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419 scammers plead guilty in US

20 years' prison time?

Internet Security Threat Report 2014

Three West African defendants pleaded guilty to federal charges of running an advance-fee scheme that targeted U.S. victims with promises of millions of dollars, including money from an estate and a lottery.

The guilty plea proceedings were held this week before US Magistrate Judge Ramon E. Reyes, Jr. at the federal courthouse in Brooklyn, New York.

Nnamdi Chizuba Anisiobi, Anthony Friday Ehis and Kesandu Egwuonwu were extradited from the Netherlands after police raids in February 2006. Following these arrests Dutch police started Operation Apollo to fight internet fraud scams operated by West Africans and notably Nigerians.

Using names such as Yellowman, Abdul Rahman, Michael Anderson, Edmund Walter, Nancy White, Jiggaman and Namo, the men sent spam emails to thousands of potential victims, in which they falsely claimed to control millions of dollars located abroad.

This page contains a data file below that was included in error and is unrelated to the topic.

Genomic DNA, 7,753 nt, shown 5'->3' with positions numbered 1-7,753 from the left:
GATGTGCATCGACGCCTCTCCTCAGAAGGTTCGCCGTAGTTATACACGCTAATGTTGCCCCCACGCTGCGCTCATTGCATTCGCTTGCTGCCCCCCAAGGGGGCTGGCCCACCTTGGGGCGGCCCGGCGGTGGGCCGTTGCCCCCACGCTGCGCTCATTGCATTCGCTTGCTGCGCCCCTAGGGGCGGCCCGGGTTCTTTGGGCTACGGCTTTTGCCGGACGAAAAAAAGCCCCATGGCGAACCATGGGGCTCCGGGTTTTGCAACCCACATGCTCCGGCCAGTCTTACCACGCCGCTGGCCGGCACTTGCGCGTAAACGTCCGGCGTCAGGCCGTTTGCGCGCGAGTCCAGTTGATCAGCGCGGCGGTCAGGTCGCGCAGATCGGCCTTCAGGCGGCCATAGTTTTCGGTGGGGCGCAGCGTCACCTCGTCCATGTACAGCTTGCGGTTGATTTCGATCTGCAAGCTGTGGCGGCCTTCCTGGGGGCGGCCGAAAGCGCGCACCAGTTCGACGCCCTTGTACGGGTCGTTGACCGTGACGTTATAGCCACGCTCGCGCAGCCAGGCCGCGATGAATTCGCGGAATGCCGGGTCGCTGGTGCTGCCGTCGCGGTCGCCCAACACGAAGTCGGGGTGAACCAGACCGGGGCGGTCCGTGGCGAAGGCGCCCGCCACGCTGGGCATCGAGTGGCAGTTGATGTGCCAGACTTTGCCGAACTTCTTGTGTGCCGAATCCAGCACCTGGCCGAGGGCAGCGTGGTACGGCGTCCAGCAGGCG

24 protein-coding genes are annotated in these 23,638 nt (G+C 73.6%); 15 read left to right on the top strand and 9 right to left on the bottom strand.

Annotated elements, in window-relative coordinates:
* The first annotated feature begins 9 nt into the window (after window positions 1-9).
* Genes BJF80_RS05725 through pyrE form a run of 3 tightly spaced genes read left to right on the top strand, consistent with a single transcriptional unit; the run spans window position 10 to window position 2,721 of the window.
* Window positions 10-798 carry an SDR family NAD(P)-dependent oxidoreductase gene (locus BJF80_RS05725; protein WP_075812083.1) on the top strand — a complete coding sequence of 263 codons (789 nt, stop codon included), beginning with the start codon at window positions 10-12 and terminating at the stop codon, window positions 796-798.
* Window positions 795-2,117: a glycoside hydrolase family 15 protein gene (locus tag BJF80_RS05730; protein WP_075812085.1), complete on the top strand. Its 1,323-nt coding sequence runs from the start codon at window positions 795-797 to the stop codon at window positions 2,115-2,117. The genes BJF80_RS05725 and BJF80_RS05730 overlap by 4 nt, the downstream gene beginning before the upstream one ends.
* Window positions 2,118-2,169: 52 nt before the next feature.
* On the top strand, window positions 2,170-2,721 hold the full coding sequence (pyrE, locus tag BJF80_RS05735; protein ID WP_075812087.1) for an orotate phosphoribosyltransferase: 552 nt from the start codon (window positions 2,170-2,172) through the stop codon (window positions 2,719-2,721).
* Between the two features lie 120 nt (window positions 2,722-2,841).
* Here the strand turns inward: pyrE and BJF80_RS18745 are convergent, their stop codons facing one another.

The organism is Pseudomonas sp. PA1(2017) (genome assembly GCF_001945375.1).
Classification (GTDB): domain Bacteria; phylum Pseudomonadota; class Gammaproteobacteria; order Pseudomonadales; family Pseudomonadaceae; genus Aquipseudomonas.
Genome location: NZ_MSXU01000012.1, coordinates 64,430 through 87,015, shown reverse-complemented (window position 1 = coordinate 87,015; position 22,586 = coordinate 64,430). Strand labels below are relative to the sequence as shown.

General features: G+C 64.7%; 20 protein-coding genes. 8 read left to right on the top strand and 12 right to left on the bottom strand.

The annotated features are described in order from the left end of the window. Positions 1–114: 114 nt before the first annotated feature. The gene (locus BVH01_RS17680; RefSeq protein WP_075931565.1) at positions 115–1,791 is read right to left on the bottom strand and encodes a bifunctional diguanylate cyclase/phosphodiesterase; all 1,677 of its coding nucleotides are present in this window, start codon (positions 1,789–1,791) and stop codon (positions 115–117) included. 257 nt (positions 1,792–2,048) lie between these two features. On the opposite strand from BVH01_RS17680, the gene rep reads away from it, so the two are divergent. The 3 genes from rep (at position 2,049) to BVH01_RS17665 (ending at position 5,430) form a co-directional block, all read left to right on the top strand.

In one scenario, the defendants sent emails purporting to be from an individual suffering from terminal throat cancer who needed assistance distributing approximately $55m to charity.

A fourth defendant fled to Nigeria, but was later arrested by the Nigerian Economic & Financial Crimes Commission. He also will be extradited to the US. The maximum penalty for mail and wire fraud in North America is 20 years in prison.

So far, most Nigerian scammers arrested in Europe have been deported back to Nigeria or sentenced locally. However, assistant Attorney General Alice S. Fisher of the Criminal Division this week that online scam artists should be "on notice that we will continue to work closely with our international partners to ensure that there are no safe geographic boundaries for committing these crimes." ®

Internet Security Threat Report 2014

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